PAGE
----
Article Text

Download PDFPDF

A pathway program to increase diversity in surgery: experience from the American Association for the Surgery of Trauma Diversity, Equity, and Inclusion Committee
  1. Lawrence B. Brown1,
  2. Anthony D. Douglas2,
  3. Adam J. Milam3
  1. 1Department of Surgery, Johns Hopkins University School of Medicine, Baltimore, Maryland, USA
  2. 2Department of Surgery, University of Chicago Pritzker School of Medicine, Chicago, Illinois, USA
  3. 3Department of Anesthesiology and Perioperative Medicine, Mayo Clinic, Phoenix, Arizona, USA
  1. Correspondence to Dr Lawrence B. Brown; lbrow191{at}

Statistics from

Request Permissions

If you wish to reuse any or all of this article please use the link below which will take you to the Copyright Clearance Center’s RightsLink service. You will be able to get a quick price and instant permission to reuse the content in many different ways.

Pathway programs are effective in increasing numbers of under-represented minorities (URM) in procedural specialties and mitigating healthcare disparities.1 2 Strong et al examined the impact of a pathway program, established by the American Association for the Surgery of Trauma (AAST) Diversity, Equity, and Inclusion (DEI) Committee, on high school (HS) students with healthcare career interests.3 We applaud the authors for implementing and evaluating a pathway program to improve diversity in surgery.

The study identified 10 HS students, primarily from a medical career exposure program at the University of Chicago and assigned them to faculty mentors with similar backgrounds (eg, gender, racial and ethnic concordance). Students were expected to meet four times virtually, or in-person, during an academic year and to attend a workshop held at the AAST annual meeting. Participants were majority female, from areas with high deprivation indices, 50% African-American, and 30% Hispanic. Students initially reported low confidence in becoming a medical doctor, attributing insecurities to standardized exams, racial bias, language barriers, and fear of disappointing others. At the 6-month mark, five out of six respondents reported a reduction in perceived barriers to pursuing a medical career.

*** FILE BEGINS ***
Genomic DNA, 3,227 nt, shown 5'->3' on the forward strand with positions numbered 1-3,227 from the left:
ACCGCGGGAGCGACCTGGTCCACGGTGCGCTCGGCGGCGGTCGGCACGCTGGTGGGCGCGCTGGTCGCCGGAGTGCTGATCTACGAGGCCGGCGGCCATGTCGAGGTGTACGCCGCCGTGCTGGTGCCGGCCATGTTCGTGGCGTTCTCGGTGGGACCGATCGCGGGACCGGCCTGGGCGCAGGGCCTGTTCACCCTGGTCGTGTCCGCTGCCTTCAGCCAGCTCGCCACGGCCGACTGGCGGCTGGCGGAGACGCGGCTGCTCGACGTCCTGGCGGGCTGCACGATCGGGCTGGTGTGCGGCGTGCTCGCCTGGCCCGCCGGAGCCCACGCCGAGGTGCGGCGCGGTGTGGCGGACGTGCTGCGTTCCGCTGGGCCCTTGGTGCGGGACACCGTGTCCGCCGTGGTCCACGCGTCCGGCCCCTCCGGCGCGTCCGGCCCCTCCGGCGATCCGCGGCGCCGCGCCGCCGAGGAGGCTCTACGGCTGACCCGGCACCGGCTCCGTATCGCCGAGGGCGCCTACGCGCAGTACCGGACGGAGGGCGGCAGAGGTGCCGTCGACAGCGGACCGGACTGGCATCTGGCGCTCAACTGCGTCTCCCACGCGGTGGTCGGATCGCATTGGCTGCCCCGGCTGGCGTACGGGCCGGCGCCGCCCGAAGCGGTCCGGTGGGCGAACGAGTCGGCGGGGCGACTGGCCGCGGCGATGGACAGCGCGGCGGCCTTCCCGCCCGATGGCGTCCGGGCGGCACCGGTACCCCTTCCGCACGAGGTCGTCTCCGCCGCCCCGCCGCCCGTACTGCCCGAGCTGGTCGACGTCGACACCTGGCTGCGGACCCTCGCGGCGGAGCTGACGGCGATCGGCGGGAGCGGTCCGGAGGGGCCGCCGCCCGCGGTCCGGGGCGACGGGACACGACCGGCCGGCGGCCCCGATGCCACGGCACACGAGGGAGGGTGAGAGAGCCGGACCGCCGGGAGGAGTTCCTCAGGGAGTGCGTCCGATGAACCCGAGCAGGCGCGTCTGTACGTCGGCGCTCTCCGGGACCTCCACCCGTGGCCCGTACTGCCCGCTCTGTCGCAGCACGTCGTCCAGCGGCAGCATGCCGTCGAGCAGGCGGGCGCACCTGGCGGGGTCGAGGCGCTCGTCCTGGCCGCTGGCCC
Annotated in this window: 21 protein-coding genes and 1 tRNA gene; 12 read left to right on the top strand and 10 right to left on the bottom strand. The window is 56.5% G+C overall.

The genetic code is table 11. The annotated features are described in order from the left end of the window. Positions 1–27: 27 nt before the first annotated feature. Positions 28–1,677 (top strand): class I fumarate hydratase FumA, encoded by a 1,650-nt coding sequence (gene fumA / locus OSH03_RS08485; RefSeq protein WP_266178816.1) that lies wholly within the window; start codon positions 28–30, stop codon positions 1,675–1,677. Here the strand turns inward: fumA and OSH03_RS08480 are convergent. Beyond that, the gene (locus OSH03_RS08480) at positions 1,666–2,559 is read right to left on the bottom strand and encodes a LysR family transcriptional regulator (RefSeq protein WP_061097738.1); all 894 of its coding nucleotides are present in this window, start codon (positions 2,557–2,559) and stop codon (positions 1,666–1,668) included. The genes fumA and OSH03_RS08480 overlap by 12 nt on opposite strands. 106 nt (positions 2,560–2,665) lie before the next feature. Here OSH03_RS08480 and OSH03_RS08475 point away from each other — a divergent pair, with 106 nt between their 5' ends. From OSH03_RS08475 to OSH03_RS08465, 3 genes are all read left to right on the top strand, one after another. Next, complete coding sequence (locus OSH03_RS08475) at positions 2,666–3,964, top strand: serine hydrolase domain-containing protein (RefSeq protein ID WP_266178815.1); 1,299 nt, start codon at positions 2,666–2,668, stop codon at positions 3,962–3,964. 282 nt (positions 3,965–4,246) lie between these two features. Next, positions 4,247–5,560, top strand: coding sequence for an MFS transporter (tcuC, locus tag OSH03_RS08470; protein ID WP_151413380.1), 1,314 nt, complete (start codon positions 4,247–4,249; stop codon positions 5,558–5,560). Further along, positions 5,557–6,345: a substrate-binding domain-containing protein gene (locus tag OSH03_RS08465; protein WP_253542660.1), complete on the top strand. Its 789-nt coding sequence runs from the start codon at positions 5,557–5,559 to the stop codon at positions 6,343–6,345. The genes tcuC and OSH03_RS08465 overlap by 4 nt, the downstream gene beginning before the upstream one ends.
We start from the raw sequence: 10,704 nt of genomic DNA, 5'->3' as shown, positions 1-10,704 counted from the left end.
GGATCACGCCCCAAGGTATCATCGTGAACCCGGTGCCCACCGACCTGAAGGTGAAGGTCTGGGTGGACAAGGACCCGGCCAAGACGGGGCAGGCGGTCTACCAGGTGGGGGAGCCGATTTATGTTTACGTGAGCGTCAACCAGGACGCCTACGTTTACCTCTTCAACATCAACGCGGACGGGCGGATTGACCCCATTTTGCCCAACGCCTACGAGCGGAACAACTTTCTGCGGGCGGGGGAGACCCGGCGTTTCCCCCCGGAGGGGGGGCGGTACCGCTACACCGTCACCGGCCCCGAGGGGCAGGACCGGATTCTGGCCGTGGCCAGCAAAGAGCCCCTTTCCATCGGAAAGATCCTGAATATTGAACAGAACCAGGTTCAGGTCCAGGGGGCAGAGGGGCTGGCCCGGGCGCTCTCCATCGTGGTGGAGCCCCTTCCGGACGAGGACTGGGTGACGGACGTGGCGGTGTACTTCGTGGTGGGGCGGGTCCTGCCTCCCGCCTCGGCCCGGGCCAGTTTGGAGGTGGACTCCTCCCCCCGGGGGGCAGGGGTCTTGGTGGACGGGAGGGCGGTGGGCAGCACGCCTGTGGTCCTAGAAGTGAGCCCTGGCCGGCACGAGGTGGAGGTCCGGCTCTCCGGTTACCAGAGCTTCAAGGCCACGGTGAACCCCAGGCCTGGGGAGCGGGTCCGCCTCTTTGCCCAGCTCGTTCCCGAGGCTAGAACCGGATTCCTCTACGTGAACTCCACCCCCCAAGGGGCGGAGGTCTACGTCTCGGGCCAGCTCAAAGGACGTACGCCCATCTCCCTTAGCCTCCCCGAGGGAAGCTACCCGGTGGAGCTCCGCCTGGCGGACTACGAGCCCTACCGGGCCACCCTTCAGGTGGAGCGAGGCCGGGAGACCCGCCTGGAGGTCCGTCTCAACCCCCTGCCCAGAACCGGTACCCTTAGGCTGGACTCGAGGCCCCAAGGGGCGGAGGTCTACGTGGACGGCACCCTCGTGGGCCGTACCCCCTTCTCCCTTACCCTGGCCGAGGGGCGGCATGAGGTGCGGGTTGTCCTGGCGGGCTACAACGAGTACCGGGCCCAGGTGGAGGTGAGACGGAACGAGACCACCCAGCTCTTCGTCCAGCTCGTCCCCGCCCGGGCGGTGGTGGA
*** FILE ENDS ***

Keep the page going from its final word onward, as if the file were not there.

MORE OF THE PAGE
While a third had not met with their mentors at 6 months, students reported increased confidence in their ability to pursue careers in medicine and were motivated to further engage in the program. The authors acknowledged that this study was limited by a small cohort, non-response, and potential selection bias. However, a uniform intervention was not described for mentorship meetings, lending variability to student experiences.

The AAST DEI pathway program would benefit from a larger sample size, longer follow-up time, standardized exam preparation, professional development opportunities (eg, resume review, mentee etiquette, research workshops), and targeting students at more proximal points in their education (eg, middle school). Pathway programs should also address known barriers to involvement, such as transportation and food. Additionally, we recommend tiered mentorship by individuals earlier in their medical careers, such as college, medical students, and residents as they may have more relevant and current advice. Formalizing meeting times and correspondence between mentors and mentees could also assist with increased participation and long-term relationship.

Importantly, the article highlights the structural barriers that have led to the dearth of URM physicians in the USA. Pathways to surgical careers often falter before HS due to inequitable early education and broader structural racism.4 5 Consequently, pathway programs alone are insufficient to address the under-representation of minority physicians. However, as our advocacy addresses these societal barriers, these programs remain a critical tool to empower voices of change in our fight against healthcare disparities.

Ethics statements

Patient consent for publication

Ethics approval

Not applicable.



  • X @lawrenceb_brown

  • Contributors LBB is the guarantor. LBB, ADD, and AJM were responsible for the drafting of this invited commentary.

  • Funding Dr. Brown has research funding support by the Burroughs Wellcome Fund and the National Institute of Diabetes and Digestive and Kidney Diseases (5F32DK132832-03).

  • Competing interests None declared.

  • Provenance and peer review Not commissioned; internally peer reviewed.

Linked Articles